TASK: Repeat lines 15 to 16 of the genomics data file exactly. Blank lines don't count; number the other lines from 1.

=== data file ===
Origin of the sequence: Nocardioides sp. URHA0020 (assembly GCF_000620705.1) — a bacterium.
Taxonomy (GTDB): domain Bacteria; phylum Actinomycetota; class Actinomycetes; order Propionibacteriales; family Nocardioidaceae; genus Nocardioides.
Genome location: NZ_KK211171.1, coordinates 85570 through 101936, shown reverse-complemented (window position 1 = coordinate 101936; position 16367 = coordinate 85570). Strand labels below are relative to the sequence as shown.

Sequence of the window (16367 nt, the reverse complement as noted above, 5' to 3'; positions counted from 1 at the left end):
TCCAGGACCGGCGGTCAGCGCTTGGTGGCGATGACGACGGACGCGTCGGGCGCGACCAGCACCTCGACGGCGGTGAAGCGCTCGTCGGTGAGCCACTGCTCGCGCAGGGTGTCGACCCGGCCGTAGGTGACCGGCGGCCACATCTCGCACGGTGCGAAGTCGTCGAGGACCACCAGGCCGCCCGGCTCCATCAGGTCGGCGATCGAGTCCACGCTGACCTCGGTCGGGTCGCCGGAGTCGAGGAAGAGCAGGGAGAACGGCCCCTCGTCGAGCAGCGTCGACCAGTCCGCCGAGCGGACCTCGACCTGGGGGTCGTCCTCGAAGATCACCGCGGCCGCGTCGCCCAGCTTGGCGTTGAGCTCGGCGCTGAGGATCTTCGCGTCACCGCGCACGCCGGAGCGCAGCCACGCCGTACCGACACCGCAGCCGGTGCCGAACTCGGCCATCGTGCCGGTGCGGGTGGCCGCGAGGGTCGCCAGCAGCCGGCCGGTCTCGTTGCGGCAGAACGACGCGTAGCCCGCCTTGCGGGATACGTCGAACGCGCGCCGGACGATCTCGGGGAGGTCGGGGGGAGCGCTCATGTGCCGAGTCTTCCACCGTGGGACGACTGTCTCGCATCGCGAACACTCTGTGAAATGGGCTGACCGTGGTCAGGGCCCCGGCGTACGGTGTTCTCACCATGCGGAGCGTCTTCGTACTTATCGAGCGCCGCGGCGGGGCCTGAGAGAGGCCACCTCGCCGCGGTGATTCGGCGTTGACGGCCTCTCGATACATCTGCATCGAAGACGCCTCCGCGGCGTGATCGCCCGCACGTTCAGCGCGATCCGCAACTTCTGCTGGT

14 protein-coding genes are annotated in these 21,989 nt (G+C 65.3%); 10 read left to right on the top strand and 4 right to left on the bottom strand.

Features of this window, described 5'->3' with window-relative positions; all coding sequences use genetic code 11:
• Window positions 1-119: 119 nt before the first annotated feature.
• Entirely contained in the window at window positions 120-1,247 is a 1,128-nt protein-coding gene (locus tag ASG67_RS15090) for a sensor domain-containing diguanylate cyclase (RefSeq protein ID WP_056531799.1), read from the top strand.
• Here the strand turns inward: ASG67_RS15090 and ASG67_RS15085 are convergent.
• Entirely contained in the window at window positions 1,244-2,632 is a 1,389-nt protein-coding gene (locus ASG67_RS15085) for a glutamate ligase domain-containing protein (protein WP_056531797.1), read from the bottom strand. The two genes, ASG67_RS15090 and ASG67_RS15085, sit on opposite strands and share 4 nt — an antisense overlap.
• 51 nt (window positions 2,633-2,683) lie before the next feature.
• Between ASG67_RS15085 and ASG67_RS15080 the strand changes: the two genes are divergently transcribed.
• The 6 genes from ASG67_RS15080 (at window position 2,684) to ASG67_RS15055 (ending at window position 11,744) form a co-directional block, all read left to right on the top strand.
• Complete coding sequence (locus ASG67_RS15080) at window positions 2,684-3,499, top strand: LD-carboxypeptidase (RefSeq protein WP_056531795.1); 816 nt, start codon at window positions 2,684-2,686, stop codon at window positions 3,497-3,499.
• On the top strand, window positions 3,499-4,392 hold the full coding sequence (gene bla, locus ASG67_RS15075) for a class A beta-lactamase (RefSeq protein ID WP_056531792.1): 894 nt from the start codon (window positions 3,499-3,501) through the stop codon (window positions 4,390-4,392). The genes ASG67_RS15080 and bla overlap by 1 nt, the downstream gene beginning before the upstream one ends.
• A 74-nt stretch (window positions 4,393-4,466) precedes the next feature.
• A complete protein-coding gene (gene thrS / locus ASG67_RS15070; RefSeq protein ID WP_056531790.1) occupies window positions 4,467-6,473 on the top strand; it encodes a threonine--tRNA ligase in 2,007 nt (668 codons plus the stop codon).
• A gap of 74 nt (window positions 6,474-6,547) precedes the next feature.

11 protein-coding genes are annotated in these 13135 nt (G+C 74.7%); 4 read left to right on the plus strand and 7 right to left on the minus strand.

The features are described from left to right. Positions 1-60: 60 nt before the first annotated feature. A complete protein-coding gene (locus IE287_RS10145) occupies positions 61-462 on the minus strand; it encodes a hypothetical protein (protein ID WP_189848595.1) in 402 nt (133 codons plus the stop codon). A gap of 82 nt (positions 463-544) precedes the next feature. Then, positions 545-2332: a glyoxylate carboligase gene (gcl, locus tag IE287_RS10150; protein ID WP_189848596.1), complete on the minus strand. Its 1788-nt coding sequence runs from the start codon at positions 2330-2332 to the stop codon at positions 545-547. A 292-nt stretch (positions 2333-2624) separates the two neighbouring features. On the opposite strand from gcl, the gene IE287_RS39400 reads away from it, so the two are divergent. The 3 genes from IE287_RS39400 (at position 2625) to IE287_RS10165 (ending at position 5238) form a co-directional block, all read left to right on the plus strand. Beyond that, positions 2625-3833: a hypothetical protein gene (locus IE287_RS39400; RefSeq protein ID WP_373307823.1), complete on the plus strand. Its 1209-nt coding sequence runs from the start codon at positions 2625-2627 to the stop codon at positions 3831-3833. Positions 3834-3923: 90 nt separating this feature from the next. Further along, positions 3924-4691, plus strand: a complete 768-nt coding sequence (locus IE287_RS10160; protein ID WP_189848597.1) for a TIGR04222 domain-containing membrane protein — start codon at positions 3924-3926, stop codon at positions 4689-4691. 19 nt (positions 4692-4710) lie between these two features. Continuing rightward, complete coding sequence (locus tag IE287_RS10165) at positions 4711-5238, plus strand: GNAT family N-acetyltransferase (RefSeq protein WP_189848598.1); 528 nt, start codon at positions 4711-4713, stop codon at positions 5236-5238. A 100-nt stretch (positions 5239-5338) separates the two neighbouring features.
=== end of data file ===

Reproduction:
• Complete coding sequence (locus ASG67_RS15080) at window positions 2,684-3,499, top strand: LD-carboxypeptidase (RefSeq protein WP_056531795.1); 816 nt, start codon at window positions 2,684-2,686, stop codon at window positions 3,497-3,499.
• On the top strand, window positions 3,499-4,392 hold the full coding sequence (gene bla, locus ASG67_RS15075) for a class A beta-lactamase (RefSeq protein ID WP_056531792.1): 894 nt from the start codon (window positions 3,499-3,501) through the stop codon (window positions 4,390-4,392). The genes ASG67_RS15080 and bla overlap by 1 nt, the downstream gene beginning before the upstream one ends.